Cycling journalism Professional cycling Women cycling

Meet SBS’ Sophie Smith – a woman making her mark in cycling

Sophie with my favourite cyclist at a recent awards night

From the perspective it’s great to see women achieving great things in cycling and it’s also great to see a woman reporting on those achievements. Of course, the talented Sophie Smith has not been recruited by SBS Cycling Central to report on just women’s cycling but her mere presence will help raise the profile of women involved in cycling.

Sophie’s own interest and knowledge of professional cycling has grown exponentially and it certainly wasn’t her ambition straight out of a Monash Uni to land a job at SBS. After graduating she took her first journalism job at the Geelong Advertiser, known locally as ‘The Addy’. She started with news, then sport and gradually increased her cycling coverage until 12 months out from the World Championships, which were held in October 2010 in Geelong, her editor gave her a  weekly cycling page to write and produce . It seemed like an ambitious project at the time and put Sophie on a steep learning curve. Up until then most of her stories had been about local talents Leigh Howard and Cadel Evans, who lived locally so readers wanted to know what they were  up to.

Her first real taste of pro cycling came in 2009 when she attended the Herald Sun Tour and rode in one of the team cars. From then on she was hooked and started thinking about a journalism career completely dedicated to cycling. Covering the 2010 Tour Down Under further cemented her new found love of pro cycling. During 2010 she covered a few events as a freelancer for RIDE, Cycling Central and the UK’s Cycling Weekly, while still holding down her job at the ‘Addy’ which was pretty challenging. So after the World Championships she received two job offers and decided on the one from SBS.

She’s loving the job at SBS. Her first overseas assignment was in Copenhagen this year to cover the World Championships and she’s hoping to travel to Europe again next year. At present she’s also filling in for Mike Tomalaris as host of Cycling Central while he’s on holidays. A long way from the Geelong Advertiser!!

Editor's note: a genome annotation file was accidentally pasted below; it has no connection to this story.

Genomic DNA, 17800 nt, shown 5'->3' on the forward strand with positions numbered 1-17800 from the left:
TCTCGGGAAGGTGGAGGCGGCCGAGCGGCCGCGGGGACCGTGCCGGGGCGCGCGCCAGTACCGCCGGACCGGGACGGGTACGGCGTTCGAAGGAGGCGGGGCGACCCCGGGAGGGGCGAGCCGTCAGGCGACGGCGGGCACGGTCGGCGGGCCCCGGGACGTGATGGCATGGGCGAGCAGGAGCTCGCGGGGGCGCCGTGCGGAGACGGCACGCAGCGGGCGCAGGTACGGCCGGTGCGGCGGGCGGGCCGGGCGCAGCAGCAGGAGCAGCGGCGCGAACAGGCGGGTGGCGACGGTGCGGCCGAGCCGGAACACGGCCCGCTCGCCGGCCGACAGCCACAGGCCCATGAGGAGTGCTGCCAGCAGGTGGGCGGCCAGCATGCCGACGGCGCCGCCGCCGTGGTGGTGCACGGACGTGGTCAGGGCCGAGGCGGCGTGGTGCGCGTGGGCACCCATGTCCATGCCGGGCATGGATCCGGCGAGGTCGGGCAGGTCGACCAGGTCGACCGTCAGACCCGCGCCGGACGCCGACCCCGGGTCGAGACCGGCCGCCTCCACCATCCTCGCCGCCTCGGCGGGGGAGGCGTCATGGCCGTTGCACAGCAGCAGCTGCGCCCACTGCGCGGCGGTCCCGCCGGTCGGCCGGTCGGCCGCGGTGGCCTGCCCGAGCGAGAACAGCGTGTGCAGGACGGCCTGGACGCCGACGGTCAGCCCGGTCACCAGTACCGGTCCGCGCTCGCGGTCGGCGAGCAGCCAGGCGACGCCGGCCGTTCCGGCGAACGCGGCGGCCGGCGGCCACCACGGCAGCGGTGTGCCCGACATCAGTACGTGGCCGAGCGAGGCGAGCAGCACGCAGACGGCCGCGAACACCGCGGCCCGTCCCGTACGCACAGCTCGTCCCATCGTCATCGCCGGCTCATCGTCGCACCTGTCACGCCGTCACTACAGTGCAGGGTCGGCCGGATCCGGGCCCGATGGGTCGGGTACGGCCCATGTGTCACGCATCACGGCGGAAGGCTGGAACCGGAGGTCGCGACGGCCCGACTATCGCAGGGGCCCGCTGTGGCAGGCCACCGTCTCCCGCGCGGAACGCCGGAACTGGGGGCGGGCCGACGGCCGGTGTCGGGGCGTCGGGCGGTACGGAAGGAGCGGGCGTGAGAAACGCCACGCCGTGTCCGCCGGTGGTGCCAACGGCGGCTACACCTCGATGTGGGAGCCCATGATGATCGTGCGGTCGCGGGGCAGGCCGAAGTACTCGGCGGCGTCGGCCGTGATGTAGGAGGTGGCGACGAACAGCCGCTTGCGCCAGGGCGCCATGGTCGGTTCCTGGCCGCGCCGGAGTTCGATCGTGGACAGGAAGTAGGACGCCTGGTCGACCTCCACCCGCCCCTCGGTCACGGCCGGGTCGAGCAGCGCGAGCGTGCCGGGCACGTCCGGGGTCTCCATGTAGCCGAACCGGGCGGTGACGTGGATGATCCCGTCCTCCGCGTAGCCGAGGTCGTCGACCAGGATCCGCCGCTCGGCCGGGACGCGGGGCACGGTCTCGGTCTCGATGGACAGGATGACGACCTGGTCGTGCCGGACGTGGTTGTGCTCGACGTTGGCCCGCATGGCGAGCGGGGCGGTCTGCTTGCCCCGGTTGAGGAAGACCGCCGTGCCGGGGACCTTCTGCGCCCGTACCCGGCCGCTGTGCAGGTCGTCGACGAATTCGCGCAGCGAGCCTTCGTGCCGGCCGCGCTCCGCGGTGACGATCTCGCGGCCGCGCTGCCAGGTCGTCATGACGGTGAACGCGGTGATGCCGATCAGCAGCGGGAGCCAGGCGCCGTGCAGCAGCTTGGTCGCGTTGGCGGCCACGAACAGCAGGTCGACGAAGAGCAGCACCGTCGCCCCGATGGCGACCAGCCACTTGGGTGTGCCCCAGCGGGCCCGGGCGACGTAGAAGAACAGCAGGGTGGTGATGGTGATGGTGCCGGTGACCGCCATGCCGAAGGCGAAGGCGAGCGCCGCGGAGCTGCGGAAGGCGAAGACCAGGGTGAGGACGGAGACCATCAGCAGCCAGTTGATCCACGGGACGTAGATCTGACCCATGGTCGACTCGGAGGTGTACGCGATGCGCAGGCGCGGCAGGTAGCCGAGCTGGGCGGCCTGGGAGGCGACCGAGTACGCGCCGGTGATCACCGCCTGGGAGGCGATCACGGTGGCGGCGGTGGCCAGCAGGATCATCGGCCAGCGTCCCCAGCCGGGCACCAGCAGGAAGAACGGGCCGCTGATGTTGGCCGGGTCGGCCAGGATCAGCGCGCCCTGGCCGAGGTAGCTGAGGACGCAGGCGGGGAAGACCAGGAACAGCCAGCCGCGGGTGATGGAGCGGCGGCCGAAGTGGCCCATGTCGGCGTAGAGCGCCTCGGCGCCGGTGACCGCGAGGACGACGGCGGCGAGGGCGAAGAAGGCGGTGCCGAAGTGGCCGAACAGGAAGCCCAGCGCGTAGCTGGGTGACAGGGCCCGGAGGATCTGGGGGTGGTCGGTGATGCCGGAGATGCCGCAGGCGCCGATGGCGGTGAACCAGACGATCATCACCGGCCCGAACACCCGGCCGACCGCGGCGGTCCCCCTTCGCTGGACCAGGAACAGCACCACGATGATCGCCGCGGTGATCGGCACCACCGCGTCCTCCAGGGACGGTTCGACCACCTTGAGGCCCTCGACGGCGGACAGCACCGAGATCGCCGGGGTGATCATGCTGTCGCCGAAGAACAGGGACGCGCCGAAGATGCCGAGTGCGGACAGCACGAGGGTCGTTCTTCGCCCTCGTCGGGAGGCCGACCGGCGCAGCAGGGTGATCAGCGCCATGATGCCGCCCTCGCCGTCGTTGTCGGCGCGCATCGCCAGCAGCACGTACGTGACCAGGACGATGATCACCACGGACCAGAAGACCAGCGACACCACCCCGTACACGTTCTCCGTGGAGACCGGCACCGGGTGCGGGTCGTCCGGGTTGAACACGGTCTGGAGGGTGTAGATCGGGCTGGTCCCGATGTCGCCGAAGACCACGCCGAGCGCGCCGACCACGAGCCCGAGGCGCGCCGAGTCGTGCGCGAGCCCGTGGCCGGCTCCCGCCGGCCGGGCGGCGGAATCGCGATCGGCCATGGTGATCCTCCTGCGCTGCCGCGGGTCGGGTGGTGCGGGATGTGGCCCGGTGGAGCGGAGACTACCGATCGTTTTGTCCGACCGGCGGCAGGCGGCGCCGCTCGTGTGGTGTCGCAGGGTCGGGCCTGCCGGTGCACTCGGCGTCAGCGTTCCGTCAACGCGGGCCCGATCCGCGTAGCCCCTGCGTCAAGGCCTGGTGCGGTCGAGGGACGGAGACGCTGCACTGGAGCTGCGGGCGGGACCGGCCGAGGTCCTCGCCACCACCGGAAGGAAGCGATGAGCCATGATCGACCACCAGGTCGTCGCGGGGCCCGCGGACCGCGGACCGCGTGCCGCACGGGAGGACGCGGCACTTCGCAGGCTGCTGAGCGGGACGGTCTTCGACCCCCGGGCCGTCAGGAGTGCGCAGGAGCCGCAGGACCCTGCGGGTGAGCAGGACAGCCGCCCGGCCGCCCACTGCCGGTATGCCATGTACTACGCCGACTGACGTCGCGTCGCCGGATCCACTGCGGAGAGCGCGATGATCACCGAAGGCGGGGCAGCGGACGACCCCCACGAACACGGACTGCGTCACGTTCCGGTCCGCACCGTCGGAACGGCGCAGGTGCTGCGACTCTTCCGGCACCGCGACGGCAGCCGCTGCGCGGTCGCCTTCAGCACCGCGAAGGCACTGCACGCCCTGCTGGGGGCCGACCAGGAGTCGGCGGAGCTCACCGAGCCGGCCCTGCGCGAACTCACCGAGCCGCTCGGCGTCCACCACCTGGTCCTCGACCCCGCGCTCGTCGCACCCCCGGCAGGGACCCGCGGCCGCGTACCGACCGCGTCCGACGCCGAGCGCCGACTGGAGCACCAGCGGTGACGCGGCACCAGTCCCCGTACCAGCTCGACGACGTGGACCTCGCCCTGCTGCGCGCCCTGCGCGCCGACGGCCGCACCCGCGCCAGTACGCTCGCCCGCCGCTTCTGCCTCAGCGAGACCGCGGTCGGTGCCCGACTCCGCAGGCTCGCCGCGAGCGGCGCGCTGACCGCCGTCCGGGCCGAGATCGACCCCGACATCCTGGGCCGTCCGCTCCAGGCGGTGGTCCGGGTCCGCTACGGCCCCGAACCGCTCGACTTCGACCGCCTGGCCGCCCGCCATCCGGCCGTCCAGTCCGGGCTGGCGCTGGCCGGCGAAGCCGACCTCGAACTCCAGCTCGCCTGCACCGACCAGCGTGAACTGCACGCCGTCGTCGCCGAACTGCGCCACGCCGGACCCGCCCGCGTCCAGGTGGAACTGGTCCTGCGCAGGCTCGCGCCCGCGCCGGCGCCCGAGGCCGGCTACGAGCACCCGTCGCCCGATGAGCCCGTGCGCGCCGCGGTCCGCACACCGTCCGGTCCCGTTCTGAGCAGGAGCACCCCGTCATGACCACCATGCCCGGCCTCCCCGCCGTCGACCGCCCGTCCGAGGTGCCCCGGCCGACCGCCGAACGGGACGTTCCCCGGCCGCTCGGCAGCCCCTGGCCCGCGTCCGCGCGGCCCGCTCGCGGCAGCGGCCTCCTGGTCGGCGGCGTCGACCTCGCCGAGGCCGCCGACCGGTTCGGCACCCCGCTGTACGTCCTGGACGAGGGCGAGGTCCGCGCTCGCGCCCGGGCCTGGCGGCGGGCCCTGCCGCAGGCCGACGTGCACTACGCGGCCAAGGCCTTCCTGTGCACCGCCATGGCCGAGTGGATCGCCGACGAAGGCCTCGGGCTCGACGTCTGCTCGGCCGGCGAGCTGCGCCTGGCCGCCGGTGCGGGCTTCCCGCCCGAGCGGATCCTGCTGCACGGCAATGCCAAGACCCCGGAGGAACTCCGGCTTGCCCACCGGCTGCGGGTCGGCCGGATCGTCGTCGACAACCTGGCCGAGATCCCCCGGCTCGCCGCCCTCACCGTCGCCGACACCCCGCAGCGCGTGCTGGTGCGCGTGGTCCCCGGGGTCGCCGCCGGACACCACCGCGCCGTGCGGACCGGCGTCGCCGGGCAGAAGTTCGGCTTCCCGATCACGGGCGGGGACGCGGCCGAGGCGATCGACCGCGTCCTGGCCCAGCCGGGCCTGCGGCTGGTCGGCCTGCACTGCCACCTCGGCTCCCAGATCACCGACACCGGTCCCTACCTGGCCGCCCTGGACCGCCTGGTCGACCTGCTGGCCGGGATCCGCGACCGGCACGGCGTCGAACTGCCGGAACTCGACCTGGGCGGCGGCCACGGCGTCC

While Sophie is enjoying watching, interviewing and bringing us all the highlights of the pro peleton she hasn’t fully embraced the bunch ride cycling culture herself. She describes her bike as a ‘little purple hybrid’ but tells me she’s going to upgrade to a road bike. All I can say Sophie is ‘just do it’. You won’t regret it. The Murray to Moyne will seem much easier on the road bike (the Murray to Moyne is a 520 km relay event that Sophie participated in last year).

Sophie believes  that the future is bright for Australian women’s cycling with current and up and coming riders like Rochelle Gilmore, Chloe Hosking and Shara Gillow and lots of young women coming through the AIS.

Like many people Sophie believes that a great way to raise the profile of women’s racing is to run events before the men’s races, not simultaneously as it occurred in the recent Herald Sun Tour. She also thinks that the women should have an under 23 program as the men do. Otherwise young women are leaping from under 19s into the open ranks .

She also agrees that every small step counts. The new Greenedge women’s team which was announced a few days ago will help raise the profile, as will other new teams like the one started by Kristy Scrymgeour of HTC Highroad to be known as Team Specialized Lululemon from 2012.

With women like Sophie Smith around to tell us about cycling – both men’s and women’s the future profile of the sport seems assured.